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Posted 6/13/14 , edited 6/13/14
by cardboard_shark

For all our diverse tastes and personalities, most anime fans have at least one trait in common: we’re all prepared to make a lengthy, passionate argument about how animation isn’t just for kids. With all the time we spend explaining how smart and mature anime can be, we sometimes forget that there are plenty of shows out there made primarily for a young audience. A good example of this sometimes forgotten genre is HEROBANK, a series full of virtual battles and capital letters.

In the near future, the high-tech Hero Bank System has given birth to a virtual sport which functions like a combination of mixed martial arts and Kickstarter-style crowd funding. Two people with smartphones can meet up in the real world and challenge one another to a Hero Battle. Their avatars fight in a virtual boxing ring, and the match is streamed to audiences around the world. Viewers can support the combatants by contributing Battle Money, which acts as a power source for special attacks. If you can impress the audience through skill or charisma, they’ll help you unleash your best moves.

The show’s main character, Kaito Gosho, is a grade-schooler who just can’t get enough of the game. When he’s not out doing good deeds with his friends, he’s taking on all comers in the virtual ring. Just as Kaito’s about to lose a match, a monk in aviator sunglasses offers him a powerful new Hero Suit called Enter the Gold. All he has to do in exchange is sign a contract. Kaito eagerly accepts, not realizing that he’s just put himself ten billion yen into debt. Luckily, it just so happens that there’s a big Hero Bank tournament going on, and the grand prize is (you guessed it!) ten billion yen. Can Kaito and his friends win the tournament and pay back the debt? You’ll just have to watch and find out, kids.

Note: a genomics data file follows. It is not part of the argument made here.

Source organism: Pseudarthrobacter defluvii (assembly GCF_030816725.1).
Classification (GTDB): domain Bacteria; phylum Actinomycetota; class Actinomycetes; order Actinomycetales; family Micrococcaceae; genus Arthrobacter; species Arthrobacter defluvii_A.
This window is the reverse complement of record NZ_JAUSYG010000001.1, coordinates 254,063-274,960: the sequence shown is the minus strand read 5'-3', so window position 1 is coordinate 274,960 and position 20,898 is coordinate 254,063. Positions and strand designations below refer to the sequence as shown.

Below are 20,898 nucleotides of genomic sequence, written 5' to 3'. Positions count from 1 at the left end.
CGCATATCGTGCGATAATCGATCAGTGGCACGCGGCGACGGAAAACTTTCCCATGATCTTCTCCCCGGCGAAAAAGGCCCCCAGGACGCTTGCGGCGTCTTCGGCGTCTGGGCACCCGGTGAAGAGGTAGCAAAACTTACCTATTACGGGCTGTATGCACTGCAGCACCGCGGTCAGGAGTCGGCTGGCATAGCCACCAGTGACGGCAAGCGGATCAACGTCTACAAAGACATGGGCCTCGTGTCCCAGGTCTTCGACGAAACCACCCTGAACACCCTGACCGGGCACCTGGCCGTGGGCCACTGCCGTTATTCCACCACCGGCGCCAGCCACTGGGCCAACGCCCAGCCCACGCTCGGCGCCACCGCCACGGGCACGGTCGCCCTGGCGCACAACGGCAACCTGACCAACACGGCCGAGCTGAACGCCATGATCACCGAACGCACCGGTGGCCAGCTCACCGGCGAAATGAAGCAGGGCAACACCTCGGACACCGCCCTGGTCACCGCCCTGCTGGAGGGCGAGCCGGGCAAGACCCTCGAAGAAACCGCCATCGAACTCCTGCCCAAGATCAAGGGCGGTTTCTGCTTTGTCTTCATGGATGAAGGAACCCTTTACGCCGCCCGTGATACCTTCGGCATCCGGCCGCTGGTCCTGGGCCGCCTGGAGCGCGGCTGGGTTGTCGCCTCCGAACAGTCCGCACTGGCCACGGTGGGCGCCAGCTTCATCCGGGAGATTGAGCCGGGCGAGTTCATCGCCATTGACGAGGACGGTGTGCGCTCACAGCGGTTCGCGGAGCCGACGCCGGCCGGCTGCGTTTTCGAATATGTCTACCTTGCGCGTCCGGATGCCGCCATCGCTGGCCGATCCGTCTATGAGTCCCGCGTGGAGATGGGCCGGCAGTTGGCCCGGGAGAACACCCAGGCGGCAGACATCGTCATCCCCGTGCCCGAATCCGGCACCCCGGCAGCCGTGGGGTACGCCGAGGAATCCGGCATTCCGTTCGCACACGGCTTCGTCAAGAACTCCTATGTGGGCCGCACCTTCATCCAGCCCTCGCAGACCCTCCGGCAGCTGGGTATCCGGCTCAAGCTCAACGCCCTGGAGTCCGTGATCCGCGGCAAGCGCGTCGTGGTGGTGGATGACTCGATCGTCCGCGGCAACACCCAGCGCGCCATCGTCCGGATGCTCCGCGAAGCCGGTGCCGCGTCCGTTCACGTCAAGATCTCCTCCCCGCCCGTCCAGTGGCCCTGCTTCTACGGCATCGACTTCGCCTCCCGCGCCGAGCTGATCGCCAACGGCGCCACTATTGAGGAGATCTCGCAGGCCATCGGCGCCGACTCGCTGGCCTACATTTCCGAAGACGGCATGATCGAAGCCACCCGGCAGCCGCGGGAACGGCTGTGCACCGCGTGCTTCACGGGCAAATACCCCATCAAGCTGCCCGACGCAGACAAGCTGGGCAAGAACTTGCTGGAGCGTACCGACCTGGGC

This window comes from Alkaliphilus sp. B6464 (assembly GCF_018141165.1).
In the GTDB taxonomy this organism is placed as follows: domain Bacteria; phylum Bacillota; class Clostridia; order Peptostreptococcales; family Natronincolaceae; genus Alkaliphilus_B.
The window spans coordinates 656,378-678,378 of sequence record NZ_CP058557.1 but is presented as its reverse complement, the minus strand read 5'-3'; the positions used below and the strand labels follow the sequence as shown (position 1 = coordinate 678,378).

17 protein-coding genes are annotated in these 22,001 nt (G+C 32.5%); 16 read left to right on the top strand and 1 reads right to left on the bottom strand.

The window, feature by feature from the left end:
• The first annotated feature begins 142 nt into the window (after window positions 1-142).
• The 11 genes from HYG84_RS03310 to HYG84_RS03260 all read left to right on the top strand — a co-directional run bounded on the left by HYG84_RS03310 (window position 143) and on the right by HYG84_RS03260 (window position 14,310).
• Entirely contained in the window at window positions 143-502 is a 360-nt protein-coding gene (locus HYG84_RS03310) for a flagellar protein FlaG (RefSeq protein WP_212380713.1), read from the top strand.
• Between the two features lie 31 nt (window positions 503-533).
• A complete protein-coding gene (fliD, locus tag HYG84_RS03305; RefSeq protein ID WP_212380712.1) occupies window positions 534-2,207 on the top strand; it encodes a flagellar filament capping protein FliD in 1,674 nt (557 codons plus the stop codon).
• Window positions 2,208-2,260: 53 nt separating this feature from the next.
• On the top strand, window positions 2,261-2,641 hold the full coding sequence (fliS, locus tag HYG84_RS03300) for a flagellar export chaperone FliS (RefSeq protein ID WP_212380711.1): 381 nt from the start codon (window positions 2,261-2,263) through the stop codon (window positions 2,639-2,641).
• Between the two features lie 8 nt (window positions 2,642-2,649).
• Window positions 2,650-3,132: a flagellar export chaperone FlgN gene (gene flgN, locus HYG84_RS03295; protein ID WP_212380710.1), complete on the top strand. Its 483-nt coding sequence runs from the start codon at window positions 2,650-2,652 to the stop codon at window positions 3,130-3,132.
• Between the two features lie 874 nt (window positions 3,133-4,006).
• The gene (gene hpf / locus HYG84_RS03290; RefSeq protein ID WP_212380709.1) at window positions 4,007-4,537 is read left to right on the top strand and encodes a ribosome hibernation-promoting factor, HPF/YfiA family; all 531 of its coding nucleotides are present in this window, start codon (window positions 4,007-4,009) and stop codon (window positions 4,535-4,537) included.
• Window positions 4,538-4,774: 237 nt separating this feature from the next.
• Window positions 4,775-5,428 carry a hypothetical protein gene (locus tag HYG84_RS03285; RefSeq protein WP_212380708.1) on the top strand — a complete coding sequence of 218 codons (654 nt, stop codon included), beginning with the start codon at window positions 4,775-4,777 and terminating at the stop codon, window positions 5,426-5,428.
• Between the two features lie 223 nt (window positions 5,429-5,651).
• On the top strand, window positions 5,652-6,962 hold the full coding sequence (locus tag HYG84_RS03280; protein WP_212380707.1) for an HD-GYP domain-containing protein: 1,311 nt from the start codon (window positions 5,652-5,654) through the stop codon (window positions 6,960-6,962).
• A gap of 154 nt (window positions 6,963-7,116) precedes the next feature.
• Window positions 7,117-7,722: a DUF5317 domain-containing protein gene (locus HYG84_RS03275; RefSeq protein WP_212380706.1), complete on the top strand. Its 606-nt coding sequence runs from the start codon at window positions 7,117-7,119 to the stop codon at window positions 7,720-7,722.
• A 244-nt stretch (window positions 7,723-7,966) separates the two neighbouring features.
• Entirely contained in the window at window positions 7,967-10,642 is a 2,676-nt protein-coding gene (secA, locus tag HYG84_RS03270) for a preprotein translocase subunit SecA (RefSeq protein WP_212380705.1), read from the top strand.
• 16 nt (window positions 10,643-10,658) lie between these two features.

HEROBANK plays to the dual childhood fantasies of being a cool, flashy hero and making piles of money with which to buy endless amounts of junk food. Kaito and his buddies are amusingly goofy, and their determination to help others should make it easy for young viewers to root for them. The “bad guy of the week” opponents and their Hero Suits tend to be parodies of typical older kids and adults, and are one of the show’s most entertaining elements. Kaito’s teacher is an early highlight thanks to special attacks that can be dodged by correctly answering quiz questions.

In between all the action and comedy, the series sneaks in some interesting life lessons. A sinister masked villain regularly tempts Kaito’s friend Nagare with offers of easy access to money and power. Judging by the opening sequence, Nagare will eventually give in to temptation and become Kaito’s chief rival, illustrating how money can come between even the best of friends. It’s a surprisingly deep observation for a children’s show, but one the series takes its sweet time making. After five episodes, it’s tough not to start yelling at Nagare to hurry up and turn to the dark side.

While most viewers will prefer more mature action titles like Kill la Kill, HEROBANK has the potential to be a hit with a young audience. It may not help you argue that animation isn’t just for kids, but it’s a solid option for introducing your younger relatives to anime.
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